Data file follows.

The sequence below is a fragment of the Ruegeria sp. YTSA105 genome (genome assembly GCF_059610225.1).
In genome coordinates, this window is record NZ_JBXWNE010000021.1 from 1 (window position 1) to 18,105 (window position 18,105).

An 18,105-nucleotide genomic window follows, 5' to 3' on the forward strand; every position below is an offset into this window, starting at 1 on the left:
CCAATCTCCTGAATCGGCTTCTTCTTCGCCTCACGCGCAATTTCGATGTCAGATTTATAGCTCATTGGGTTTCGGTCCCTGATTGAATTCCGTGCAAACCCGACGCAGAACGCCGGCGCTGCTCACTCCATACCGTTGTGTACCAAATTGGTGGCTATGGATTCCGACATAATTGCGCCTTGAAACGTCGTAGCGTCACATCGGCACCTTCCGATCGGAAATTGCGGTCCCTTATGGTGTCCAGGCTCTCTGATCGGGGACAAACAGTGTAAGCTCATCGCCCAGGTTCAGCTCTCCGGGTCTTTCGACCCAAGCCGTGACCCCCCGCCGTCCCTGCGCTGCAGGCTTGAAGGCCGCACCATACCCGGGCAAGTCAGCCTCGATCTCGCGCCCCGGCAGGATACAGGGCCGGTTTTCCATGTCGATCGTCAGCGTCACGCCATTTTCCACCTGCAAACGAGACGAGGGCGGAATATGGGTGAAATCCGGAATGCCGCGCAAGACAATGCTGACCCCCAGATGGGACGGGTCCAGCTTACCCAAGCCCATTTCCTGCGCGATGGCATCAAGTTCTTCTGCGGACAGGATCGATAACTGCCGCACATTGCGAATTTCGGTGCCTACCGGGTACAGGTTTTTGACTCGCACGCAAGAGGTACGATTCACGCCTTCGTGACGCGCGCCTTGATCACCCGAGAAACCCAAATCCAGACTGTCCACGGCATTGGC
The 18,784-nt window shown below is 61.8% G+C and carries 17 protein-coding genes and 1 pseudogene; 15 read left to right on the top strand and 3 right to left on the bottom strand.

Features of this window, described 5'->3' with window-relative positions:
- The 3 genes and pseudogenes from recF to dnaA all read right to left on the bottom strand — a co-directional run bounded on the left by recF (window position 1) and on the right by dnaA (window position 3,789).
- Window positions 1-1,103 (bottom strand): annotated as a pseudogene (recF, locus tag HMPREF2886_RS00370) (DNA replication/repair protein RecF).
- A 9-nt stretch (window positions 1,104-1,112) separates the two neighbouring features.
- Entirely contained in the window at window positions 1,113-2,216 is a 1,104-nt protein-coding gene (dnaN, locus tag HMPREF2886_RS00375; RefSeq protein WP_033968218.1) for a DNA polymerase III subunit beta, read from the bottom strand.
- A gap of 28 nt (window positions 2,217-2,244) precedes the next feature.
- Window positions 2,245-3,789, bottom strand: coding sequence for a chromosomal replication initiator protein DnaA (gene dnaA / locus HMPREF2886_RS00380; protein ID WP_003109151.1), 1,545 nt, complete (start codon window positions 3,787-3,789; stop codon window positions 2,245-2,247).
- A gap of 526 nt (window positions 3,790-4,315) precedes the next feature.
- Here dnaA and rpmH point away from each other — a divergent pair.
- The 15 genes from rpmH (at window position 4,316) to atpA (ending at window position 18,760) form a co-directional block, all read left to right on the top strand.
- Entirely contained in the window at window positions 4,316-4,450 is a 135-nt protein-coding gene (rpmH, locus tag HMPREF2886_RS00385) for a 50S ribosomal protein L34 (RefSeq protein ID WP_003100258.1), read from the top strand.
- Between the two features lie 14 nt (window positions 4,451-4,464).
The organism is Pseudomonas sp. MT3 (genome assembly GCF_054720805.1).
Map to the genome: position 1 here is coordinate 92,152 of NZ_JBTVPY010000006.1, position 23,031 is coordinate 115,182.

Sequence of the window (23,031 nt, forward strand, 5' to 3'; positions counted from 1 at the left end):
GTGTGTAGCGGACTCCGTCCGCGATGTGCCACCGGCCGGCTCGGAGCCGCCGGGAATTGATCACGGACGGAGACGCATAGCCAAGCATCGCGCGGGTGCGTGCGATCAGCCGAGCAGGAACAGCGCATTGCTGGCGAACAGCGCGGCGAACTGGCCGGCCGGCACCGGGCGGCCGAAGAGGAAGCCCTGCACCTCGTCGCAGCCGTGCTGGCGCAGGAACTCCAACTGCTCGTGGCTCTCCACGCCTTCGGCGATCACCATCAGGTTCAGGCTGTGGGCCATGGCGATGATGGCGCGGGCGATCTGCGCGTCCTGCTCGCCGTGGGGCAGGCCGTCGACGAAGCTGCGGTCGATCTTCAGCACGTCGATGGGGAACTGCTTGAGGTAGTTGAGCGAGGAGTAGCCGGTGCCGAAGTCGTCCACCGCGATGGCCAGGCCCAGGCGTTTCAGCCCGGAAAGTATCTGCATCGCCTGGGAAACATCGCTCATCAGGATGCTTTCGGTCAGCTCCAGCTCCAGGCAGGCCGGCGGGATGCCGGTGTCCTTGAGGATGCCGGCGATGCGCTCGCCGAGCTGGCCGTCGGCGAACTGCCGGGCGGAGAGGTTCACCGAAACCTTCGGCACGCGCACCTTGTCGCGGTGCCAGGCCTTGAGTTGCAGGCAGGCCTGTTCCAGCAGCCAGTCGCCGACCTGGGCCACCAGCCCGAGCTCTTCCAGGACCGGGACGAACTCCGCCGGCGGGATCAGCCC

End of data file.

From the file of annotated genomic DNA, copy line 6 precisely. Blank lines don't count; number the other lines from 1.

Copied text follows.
Features of this window, described 5'->3' with window-relative positions: